The nation's top retailers are differentiating by using private brands that customers can't find elsewhere. This is clear in a ranking of the nation's top 100 retailers by the National Retail Federation's Stores magazine, and sponsored by business software provider SAP America Inc.
Retailers are ranked by revenue and grouped on a single chart, regardless of the retail segment in which they operate. Not surprisingly, Wal-Mart heads the list with annual 2006 revenues of nearly $348.7 billion, which exceed the combined total of the next five: Home Depot, Kroger, Costco, Target, and Sears.
Differentiation from competitors is what keeps retailers on top, according to the authors. The most successful of them, including Wal-Mart, are increasingly reliant on private brands, the study showed.
"The most successful retailers are constantly reinventing themselves to stay one step ahead of the competition," said NRF. "It's not enough anymore for retailers to carry the same merchandise as their competition," said Susan Reda, Stores Executive Editor. "From their own brand of food to an exclusive line of tools, today's retailers will get ahead by differentiating their merchandise, and offering products that consumers cannot find anywhere else."
Wal-Mart's line of organic options follows that principal. At the same time, the retailer also has hooked its star to green initiatives, such as an increased emphasis on the conservation of energy and materials.
Costco is increasing its private label mix with a new line of food, conceptualized by Martha Stewart. Target and Sears are taking other directions to differentiate. Target is continuing to add more private label foods, while Sears is rolling out its existing Craftsman tools and Kenmore appliances to more Kmart locations.
Once considered poor cousins to manufacturers' brands, early private label products represented an insignificant share of the overall market. But private labels have outperformed manufacturer brands in all but one of the past ten years, according to, "The New Private Label World," by Nirmalya Kumar and Jan-Benedict E.M. Steenkamp.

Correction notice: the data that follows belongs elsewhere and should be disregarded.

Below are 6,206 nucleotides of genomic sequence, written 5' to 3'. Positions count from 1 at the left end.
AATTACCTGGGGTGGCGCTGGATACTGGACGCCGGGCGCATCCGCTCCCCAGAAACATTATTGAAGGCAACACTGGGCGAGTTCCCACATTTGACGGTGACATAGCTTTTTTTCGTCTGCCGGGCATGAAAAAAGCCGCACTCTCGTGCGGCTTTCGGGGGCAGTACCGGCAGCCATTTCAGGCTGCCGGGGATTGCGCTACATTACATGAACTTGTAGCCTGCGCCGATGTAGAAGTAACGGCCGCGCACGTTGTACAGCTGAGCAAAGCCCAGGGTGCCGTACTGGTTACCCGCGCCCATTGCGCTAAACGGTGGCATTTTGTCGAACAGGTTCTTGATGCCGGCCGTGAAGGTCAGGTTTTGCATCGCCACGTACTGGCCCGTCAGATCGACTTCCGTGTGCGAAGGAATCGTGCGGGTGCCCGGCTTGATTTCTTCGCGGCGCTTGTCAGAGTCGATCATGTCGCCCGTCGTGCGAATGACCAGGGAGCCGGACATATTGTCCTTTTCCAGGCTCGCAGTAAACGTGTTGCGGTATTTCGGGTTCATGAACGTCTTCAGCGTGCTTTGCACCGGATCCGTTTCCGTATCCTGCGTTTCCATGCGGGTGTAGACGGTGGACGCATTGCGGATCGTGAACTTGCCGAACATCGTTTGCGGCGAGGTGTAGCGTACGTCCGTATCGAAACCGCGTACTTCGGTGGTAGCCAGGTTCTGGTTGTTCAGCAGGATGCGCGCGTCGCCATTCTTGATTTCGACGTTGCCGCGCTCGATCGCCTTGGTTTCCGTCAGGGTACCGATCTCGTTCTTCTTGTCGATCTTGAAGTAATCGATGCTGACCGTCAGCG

Store brands are currently present in 95 percent of all consumer packaged goods categories, and they account for twenty percent of sales in supermarkets and mass merchandiser stores. They also have a healthy and growing share of sales in department stores, category killers, specialty stores, and convenience stores. Private label now represents more than twenty percent of sales at Staples. The benefit is not just differentiation of product, but also higher margins.
While private label once competed only on price, these proprietary brands now compete on quality. For example, Consumer Reports magazine ranked Winn-Dixie's chocolate ice cream ahead of Breyers, Wal-Mart's Sam's Choice better than Tide detergent, and Kroger's potato chips better tasting than Ruffles and Pringles.
Macy's Hotel Collection by Charter Club sells $1,350 duvets and $275 pillow case sets. Gap's 1969 label retails for twice the price of most Gap jeans, and The Limited launched Seven7 jeans to compete with ones by Calvin Klein, Diesel, and Hugo Boss.
While low income people buy private label products more often than others do, private labels are increasingly seen as a smart buy. In a recent survey, just 29 percent of U.S. consumers agreed that manufacturers' brands are worth a price premium, and just sixteen percent said they believed store brands were not as good as manufacturers' brands.
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